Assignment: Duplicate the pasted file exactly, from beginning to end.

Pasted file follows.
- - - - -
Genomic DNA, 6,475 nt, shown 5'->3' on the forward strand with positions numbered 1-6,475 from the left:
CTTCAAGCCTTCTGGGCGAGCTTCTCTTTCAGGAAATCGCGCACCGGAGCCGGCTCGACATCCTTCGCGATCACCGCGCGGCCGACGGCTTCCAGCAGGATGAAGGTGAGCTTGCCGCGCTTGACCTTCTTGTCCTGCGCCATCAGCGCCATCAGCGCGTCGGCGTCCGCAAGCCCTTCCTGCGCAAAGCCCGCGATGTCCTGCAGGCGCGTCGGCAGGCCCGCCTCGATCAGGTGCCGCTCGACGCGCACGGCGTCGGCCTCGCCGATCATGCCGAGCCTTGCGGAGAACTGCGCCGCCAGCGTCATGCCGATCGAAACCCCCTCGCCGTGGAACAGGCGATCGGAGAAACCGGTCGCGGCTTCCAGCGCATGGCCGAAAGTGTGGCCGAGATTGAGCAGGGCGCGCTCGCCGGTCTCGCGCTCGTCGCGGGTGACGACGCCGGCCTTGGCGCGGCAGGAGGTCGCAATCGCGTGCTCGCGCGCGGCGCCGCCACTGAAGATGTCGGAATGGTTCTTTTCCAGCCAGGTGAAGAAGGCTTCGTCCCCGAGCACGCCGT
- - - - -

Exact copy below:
Genomic DNA, 6,475 nt, shown 5'->3' on the forward strand with positions numbered 1-6,475 from the left:
CTTCAAGCCTTCTGGGCGAGCTTCTCTTTCAGGAAATCGCGCACCGGAGCCGGCTCGACATCCTTCGCGATCACCGCGCGGCCGACGGCTTCCAGCAGGATGAAGGTGAGCTTGCCGCGCTTGACCTTCTTGTCCTGCGCCATCAGCGCCATCAGCGCGTCGGCGTCCGCAAGCCCTTCCTGCGCAAAGCCCGCGATGTCCTGCAGGCGCGTCGGCAGGCCCGCCTCGATCAGGTGCCGCTCGACGCGCACGGCGTCGGCCTCGCCGATCATGCCGAGCCTTGCGGAGAACTGCGCCGCCAGCGTCATGCCGATCGAAACCCCCTCGCCGTGGAACAGGCGATCGGAGAAACCGGTCGCGGCTTCCAGCGCATGGCCGAAAGTGTGGCCGAGATTGAGCAGGGCGCGCTCGCCGGTCTCGCGCTCGTCGCGGGTGACGACGCCGGCCTTGGCGCGGCAGGAGGTCGCAATCGCGTGCTCGCGCGCGGCGCCGCCACTGAAGATGTCGGAATGGTTCTTTTCCAGCCAGGTGAAGAAGGCTTCGTCCCCGAGCACGCCGT